About Pound Joe Brainard wrote in his diary:
Ezra Pound arrived two days ago in Spoleto. I heard him read. I could not understand a single word he said. When you meet him he does not say a word: he rolls his eyeballs around and does not look real. He looks like he belongs on a coin.
In the afternoon, Olson read with great heaves “The Song of Ullikummi,” his “fucking the mountain” poem. Pasolini addressed his Italian poems to a great claque of boys in pastel-toned, fuzzy Angora sweaters filling the front two rows. When Pasolini had finished, John went to the podium and began, “Next is a young American poet…”—meaning me, at which utterance the two “Pasolini” rows emptied out: Pier Paolo’s boys had gotten up en masse and darted up the center aisle with great commotion. Once John managed to complete his brief introduction, I approached the podium totally shaken. Somehow, though, I managed to direct my opening poem upward to where Pound and his entourage were sitting, again in their box, and because the poem I read was clearly in line with some of Pound’s early writings—I had, in fact, at about that time, fallen all over again for his authoritative manner—I saw that he was clapping and others had followed. That initial applause steadied me somewhat, and I was able to go on. (Renée Neu, Frank’s assistant at MoMA, had done the translations of my poems into Italian for the bilingual audience handout sheets.)
Afterwards at the Tric-Trac, Pound sat with Olga Rudge and Caresse Crosby, more or less “guarded” by the relentless Desmond O’Grady. John Wieners and I went up to Pound with copies we had each just bought of a slim, red-bound Italian edition of his poems, which Pound inscribed (mistaking my last name as “Bergson”), followed by a greeting, “Salut,” and his signature.
The next morning I returned to the Tric-Trac and, wanting a rest from the folderol, decided to have breakfast alone in the café’s backroom. But the backroom wasn’t empty. No sooner had I settled at a little table just inside than I saw that there was a large company at the long table beside me, with Pound and Olga Rudge at the near end and a film crew at the other. Gulp: I had accidently sat myself down about two paces to one side of Ezra Pound. Trying my best to be invisible, I picked up a glossy magazine from the small table next to me, and no sooner had I begun flipping through it than I saw it contained an article on Pound’s old friend, the sculptor Henri Gaudier-Brzeska. No escape. I got up, approached the table and showed the magazine spread to Olga Rudge, who, gesturing to E.P., said “Well, show it to him!”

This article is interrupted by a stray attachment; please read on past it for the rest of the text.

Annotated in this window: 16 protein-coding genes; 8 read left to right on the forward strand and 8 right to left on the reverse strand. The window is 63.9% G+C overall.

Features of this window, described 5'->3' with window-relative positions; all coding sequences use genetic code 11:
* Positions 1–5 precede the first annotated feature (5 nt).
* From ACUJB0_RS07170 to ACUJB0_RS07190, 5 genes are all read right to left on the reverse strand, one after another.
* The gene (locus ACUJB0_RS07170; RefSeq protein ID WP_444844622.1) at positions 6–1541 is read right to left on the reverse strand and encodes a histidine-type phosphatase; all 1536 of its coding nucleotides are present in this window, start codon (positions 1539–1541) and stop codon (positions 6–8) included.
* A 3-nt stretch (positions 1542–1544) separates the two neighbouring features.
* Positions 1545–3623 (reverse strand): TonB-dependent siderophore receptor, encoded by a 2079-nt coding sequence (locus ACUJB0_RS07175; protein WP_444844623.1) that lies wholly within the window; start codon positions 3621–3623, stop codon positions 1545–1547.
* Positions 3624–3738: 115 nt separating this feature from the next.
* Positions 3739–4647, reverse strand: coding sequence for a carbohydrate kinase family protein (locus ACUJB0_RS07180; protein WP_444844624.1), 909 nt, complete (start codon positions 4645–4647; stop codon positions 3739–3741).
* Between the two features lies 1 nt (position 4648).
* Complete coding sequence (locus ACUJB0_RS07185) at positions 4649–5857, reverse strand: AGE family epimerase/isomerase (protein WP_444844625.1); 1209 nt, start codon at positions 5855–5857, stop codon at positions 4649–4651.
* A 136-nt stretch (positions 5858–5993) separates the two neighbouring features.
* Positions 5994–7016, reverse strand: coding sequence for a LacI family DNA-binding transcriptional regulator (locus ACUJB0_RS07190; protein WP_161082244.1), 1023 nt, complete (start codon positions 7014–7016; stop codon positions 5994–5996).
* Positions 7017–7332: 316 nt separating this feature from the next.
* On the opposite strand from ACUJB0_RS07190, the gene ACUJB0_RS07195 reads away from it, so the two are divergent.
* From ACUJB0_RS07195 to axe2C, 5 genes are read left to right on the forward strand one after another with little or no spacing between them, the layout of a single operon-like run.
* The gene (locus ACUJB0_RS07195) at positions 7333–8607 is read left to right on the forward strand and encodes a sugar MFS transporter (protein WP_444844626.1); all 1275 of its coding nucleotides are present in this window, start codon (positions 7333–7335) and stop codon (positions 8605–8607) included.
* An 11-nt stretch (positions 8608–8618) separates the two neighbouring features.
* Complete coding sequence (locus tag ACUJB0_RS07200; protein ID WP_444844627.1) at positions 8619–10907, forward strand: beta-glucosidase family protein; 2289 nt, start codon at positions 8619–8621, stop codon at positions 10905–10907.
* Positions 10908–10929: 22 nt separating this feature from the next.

“I imagine you’d enjoy seeing this,” I said to Pound as I shoved the magazine (Connaissance des Arts, I think it was) under his chin. He took it, I went back to my seat; minutes passed while he looked long and hard at the text and pictures, then looked back at me and offered to return the magazine. “You keep it,” I said, and he nodded. Silence. By then my breakfast had arrived. I picked up a newspaper and, thinking to resume my modicum of anonymity, began to concentrate on the day’s news when suddenly the room was full of the fullness of Pound’s voice, “And then went down to the ships / set keel to breakers, forth on the godly sea…” He read through all of “Canto I” and a couple of others, all frailty, for the moment, gone away.
One other event involving Pound was Max Neuhaus’s account on another day of Morton Feldman’s percussion piece “The King of Denmark.” As required, Max performed this extremely sotto voce Feldman composition in the theater lobby with a small group of listeners standing in semicircle around him and his elaborate setup of bells, gongs, pipes, triangles, cymbals and so on. Pound, the only one sitting, placed himself a little forward from the rest and watched intently every one of Max’s moves, taking in the delicate and widely spaced sounds for the duration of the work, about seven minutes all told.
Bill Berkson (1939–2016) was a poet, critic, and professor emeritus at the San Francisco Art Institute. His most recent books are Expect Delays, Amsterdam Souvenirs (with Joanne Kyger), and Invisible Oligarchs: Russia Notebook January–June 2006 & After. Spoleto ‘65 is one of a miscellany of memoirs called Since When, forthcoming from Coffee House Press.